Belkis Ayón at el Museo del Barrio
El Museo has done a noteworthy thing in bringing the multi-textured, codified works of Belkis Ayón to New York in NKAME, a retrospective of the printmaker’s work. I have seen nothing like Cuban-born Ayón’s use of collography, which visually recalls both the tactility of Max Ernst’s frottages and the sumptuousness of damask textiles, although neither is culturally relevant to Ayón’s mythical iconography, derived from the oral tradition of the Afro-Cuban Abakuá society. This is some of the artist’s brilliance—she delicately folds the recognizable with the unfamiliar, presenting a body of work which draws us in with its consistent symbology, though we struggle to parse it.
Belkis Ayón was born in Havana, Cuba in 1967. She studied printmaking at Cuba’s most prestigious art schools, eventually becoming a professor herself at the age of 26. Though this is her first retrospective in the United States (this exhibit traveled from the Fowler Museum at UCLA), Ayón’s work was exhibited to acclaim internationally during her short lifetime.
How the printmaking technique of collography is executed (or at least how exactly Ayón employs it) is difficult to untangle, but the mystery of production only adds to the experience, and I found myself looking away when I came upon a video showing the artist at her press in the exhibition’s sole attempt at elucidating process.
The prints presented in this show focus on Christ-like Sikán, the single female figure in Abakuá, destined to betray the secrecy of the society. For her transgression she is condemned to death by her father, the leader of the Abakuá brotherhood. Throughout Princess Sikán holds a chivo, or goat, which acts as a symbol of sacrifice, and her body is often depicted in white, the traditional color of death. Ayón clearly identifies with Sikán, giving the few facial features the princess has a distinct resemblance to her own.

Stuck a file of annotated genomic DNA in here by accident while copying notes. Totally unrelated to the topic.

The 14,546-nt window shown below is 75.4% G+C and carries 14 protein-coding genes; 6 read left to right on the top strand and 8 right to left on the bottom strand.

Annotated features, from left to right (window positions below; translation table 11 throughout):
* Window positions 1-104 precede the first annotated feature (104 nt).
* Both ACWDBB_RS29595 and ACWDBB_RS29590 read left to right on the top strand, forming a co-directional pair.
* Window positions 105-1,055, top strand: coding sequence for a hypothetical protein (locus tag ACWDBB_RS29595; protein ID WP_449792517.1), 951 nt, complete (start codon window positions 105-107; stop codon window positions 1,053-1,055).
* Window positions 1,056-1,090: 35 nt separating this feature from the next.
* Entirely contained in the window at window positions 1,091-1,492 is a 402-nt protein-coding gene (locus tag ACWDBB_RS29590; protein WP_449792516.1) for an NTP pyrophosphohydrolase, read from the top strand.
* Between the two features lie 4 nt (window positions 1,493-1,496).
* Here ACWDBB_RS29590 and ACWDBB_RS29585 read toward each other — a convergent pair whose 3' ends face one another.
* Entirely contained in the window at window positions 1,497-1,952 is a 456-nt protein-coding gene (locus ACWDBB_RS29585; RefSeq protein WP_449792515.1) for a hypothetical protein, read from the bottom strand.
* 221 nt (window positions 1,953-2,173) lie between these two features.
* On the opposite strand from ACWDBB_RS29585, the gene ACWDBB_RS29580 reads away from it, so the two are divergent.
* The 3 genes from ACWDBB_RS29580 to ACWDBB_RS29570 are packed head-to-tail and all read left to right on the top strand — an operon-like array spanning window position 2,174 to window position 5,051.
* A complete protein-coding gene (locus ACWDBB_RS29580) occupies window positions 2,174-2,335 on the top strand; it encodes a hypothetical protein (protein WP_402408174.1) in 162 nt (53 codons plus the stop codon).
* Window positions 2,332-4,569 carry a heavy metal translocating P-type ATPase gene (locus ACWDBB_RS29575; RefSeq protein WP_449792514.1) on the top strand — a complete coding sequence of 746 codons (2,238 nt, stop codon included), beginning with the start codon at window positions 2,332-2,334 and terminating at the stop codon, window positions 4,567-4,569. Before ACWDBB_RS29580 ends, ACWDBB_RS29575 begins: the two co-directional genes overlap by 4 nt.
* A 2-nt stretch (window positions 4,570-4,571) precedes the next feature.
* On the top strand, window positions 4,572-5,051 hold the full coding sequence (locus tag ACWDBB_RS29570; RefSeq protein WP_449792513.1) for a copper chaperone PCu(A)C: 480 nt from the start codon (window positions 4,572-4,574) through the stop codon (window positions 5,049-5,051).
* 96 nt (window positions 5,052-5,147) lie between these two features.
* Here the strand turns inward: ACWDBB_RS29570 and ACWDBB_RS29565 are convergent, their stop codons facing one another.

Though their color palette of black, white, and gray is somber, these works do not so much have the effect of ghostliness than do they have the appearance of silhouettes against a dark wall or of shadow puppets performed in the light of the fire—it is in this way that Ayón translates what is an oral tradition into the visual realm. Each work is a vignette which presents the myth to an audience unfamiliar with it in the way that, story by story, a child is folded into a religion. Some figures make eye contact with us, their audience, while others put their fingers to their mouths as if to ask for our silence, our attention. With these inclusive gestures they are suddenly actors on the stage—they are not the myth or story themselves (as an image of the Crucifixion might be), but members of the brotherhood communicating their foundation myths to the next initiates—to us. The strangeness of their almost featureless faces at first seem to indicate they are of the alternate world of myth, but I interpreted their uniform faces as masks, that which separates the actor from his character.